md235 said 7 years, 6 months ago:

I definitely agree that our culture puts too much of an emphasis on working even if it’s not any good for you. Having said that, I don’t know how people can survive without some kind of money. If you know how, let me know, because I’d be interested.

If I quit my job, I’d have to move out because I know my parents wouldn’t want me around if I’m not working. Even if I was doing things to improve my chances of finding better work.

I also thought about doing a work exchange at a hostel, but unfortunately, it seems like they don’t even do that anymore. At least it would have gave me a place to stay while I get my feet on the ground.

The thing about moving to Japan is that I feel like my life is in such shambles that moving there wouldn’t do me any good. If I can barely socialize in my native language in my home country, how will I do that in a language I have yet to master. I just feel like I need to get my shit together here before I even think of moving to a foreign country where I’d be dealing with new problems alongside my old ones.

The only problem is that if I don’t go, I may not ever be able to get a work visa. It’s a shitty situation all around.

Aerith said 7 years, 5 months ago:

Hi MD!

I read your post and I’m hoping I’ll be able to help you out a little.

First of all, you are absolutely right. It’s not necessarily better to have a job than no job; Especially when the job you are in makes you feel down on yourself. I worked at a job that made me feel so bad I got physically and mentally sick. Leaving was the best decision I ever made. I have heard that Wal-Mart plans to increase their wages for all employees soon ($11/hour I think I heard), but it’s not all about the money. I think you should do what you feel is right for yourself. If you are looking really hard for a job, do you think it’s possible your parents can overlook the fact that you are jobless?

From what I understand about the Japanese culture: you are correct when you say a lot of the people who live there aren’t as open. It’s harder to have acquaintances and become close friends. But the good thing about that is the relationships that are made there seem to be much closer and more loyal, so when you do make friends it’s likely you’ll have them for life. Harder to make but harder to break. :)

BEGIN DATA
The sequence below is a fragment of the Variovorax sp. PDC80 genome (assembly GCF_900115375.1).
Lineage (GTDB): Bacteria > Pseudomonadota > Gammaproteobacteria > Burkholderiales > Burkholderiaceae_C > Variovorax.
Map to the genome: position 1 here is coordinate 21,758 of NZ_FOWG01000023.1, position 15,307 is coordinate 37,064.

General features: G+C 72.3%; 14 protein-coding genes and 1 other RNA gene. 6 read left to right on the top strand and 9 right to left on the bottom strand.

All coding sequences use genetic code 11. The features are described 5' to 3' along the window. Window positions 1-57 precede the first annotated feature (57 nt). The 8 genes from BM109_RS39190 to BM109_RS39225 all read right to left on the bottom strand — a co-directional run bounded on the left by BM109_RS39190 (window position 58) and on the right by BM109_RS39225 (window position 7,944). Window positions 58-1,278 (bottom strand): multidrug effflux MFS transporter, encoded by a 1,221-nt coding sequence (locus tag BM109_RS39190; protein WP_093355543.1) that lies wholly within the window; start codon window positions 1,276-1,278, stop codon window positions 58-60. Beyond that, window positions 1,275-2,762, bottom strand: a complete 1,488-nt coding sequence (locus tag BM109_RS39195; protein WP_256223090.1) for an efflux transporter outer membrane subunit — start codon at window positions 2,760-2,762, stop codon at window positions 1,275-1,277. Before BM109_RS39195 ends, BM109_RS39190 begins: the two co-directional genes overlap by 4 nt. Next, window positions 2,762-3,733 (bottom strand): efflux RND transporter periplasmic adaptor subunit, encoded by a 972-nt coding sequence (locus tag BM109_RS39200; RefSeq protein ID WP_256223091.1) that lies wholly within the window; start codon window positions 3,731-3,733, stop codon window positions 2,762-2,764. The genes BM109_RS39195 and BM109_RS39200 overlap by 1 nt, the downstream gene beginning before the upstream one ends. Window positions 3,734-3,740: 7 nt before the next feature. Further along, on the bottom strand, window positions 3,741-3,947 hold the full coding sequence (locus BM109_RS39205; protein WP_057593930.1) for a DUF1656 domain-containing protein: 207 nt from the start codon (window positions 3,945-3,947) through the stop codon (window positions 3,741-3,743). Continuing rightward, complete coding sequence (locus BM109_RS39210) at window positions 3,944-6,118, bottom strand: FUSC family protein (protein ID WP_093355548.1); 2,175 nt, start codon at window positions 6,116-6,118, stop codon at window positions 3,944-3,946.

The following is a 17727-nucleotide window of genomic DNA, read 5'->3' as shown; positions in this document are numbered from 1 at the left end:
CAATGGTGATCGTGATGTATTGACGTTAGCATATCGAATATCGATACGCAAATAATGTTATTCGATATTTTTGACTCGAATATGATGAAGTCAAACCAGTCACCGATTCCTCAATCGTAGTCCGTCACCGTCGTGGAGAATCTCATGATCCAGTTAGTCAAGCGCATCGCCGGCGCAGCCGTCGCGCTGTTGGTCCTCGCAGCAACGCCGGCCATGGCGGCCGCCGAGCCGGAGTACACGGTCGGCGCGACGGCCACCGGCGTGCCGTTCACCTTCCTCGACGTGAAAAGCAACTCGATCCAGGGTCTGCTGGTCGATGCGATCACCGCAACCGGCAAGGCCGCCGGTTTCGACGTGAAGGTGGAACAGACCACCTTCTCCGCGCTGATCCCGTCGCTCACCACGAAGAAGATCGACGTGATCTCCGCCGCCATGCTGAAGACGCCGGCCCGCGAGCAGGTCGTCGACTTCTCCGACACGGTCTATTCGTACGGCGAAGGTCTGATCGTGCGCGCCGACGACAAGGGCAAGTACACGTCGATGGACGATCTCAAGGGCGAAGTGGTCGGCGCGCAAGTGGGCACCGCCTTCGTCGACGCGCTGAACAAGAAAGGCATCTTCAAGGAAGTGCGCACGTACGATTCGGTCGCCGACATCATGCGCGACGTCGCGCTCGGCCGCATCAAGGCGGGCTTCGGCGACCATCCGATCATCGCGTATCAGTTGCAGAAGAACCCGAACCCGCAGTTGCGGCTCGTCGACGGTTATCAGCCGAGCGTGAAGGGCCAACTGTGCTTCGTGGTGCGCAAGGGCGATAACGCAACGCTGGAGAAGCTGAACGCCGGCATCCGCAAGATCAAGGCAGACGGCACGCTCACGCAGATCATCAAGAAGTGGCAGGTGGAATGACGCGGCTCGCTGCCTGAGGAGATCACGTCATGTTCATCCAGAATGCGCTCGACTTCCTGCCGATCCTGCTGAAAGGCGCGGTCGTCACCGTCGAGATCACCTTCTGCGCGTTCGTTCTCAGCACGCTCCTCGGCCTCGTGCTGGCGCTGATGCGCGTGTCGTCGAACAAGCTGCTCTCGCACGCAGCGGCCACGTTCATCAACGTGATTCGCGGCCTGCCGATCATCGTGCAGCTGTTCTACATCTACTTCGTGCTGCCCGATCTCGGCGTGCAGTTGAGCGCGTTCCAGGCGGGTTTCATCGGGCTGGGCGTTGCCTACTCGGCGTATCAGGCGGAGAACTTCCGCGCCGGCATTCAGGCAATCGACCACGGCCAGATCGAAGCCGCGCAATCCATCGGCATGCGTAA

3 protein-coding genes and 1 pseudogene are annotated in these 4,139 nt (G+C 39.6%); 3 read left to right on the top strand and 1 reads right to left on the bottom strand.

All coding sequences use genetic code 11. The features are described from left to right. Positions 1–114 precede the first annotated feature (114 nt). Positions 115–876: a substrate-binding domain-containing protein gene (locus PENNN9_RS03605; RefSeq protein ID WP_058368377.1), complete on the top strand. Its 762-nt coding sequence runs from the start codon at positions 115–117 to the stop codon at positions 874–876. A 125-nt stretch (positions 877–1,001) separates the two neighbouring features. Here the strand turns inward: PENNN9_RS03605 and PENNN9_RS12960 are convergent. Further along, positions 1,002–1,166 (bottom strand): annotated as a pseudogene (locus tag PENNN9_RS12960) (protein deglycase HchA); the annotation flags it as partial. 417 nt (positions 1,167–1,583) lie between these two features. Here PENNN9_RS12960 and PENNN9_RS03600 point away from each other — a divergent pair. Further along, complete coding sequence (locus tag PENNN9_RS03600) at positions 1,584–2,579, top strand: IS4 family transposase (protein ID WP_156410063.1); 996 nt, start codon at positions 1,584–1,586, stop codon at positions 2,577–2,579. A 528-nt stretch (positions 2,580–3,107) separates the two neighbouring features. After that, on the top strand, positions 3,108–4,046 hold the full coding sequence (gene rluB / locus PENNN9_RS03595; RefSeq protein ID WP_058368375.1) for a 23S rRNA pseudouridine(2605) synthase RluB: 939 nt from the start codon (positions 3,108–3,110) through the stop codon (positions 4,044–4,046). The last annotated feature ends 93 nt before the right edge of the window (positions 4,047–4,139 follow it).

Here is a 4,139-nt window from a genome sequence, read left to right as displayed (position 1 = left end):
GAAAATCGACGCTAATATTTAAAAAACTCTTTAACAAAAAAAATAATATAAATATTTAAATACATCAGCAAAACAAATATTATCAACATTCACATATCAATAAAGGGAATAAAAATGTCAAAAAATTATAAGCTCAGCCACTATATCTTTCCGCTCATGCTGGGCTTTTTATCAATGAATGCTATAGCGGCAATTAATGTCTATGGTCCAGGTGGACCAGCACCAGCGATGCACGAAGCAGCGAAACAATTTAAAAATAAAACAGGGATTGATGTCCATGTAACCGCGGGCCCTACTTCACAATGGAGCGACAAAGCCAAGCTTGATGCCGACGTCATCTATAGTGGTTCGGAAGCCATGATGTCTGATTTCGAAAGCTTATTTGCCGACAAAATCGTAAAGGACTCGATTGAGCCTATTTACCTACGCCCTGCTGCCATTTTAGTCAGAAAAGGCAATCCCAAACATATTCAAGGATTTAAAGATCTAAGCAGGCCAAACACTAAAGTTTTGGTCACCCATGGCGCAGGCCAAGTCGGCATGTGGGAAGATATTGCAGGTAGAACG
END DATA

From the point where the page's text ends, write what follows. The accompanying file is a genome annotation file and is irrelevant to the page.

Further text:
As for “getting laid”, there seem to be a lot of Japanese women who are intrigued by foreign men! I had an interest in living in Japan in the past and I was reading forum posts on a website that foreign men and women posted about their experiences in Japan. For a lot of the men there, they found their dating experience easier there than in America. While I cannot guarantee that will be your experience, I’m honestly just stating what I have heard.

Regarding therapy, finding GOOD therapy is a bit of a challenge no matter where you live. I do think it is possible though, even in Japan. It may be a bit harder but if you listen to your instincts about whether they are providing good therapy to you or are just in it for the money/don’t care you should be able to weed out the bad ones.

Who says you need a gym to work out? :) You can buy dumbbells, a yoga mat, or fitness DVDs for your own home. Nothing beats exercising in the comfort of your own home! Plus, it’s likely more cost effective to buy your own or use what you have than to have a gym membership. For cardio there is always jump-roping, running in place, or jogging around your neighborhood.

I’m not sure if this helps you out, but I do hope you find your way out of these issues that are bothering you. Figuring out where you “should be” in this world is a challenging thing huh? :)

I wish you luck. Please keep us posted with how everything is going and with what options you choose!